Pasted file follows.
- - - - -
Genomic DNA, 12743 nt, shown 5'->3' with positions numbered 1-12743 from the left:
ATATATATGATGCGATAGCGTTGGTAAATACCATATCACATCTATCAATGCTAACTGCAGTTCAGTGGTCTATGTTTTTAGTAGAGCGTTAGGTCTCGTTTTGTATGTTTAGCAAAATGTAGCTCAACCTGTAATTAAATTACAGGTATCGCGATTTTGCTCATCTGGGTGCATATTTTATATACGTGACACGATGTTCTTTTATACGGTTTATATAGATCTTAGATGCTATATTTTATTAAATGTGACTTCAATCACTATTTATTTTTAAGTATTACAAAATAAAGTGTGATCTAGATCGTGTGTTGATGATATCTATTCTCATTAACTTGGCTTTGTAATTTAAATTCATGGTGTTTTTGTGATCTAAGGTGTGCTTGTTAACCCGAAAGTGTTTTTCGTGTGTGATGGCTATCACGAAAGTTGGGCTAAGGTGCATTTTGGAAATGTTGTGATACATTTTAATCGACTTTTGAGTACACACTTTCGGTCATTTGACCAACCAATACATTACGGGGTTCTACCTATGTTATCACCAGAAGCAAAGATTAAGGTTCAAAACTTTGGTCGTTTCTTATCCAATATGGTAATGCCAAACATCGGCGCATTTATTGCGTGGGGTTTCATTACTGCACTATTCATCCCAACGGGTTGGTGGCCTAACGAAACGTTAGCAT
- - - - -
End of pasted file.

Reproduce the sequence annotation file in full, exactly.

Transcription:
Genomic DNA, 12743 nt, shown 5'->3' with positions numbered 1-12743 from the left:
ATATATATGATGCGATAGCGTTGGTAAATACCATATCACATCTATCAATGCTAACTGCAGTTCAGTGGTCTATGTTTTTAGTAGAGCGTTAGGTCTCGTTTTGTATGTTTAGCAAAATGTAGCTCAACCTGTAATTAAATTACAGGTATCGCGATTTTGCTCATCTGGGTGCATATTTTATATACGTGACACGATGTTCTTTTATACGGTTTATATAGATCTTAGATGCTATATTTTATTAAATGTGACTTCAATCACTATTTATTTTTAAGTATTACAAAATAAAGTGTGATCTAGATCGTGTGTTGATGATATCTATTCTCATTAACTTGGCTTTGTAATTTAAATTCATGGTGTTTTTGTGATCTAAGGTGTGCTTGTTAACCCGAAAGTGTTTTTCGTGTGTGATGGCTATCACGAAAGTTGGGCTAAGGTGCATTTTGGAAATGTTGTGATACATTTTAATCGACTTTTGAGTACACACTTTCGGTCATTTGACCAACCAATACATTACGGGGTTCTACCTATGTTATCACCAGAAGCAAAGATTAAGGTTCAAAACTTTGGTCGTTTCTTATCCAATATGGTAATGCCAAACATCGGCGCATTTATTGCGTGGGGTTTCATTACTGCACTATTCATCCCAACGGGTTGGTGGCCTAACGAAACGTTAGCAT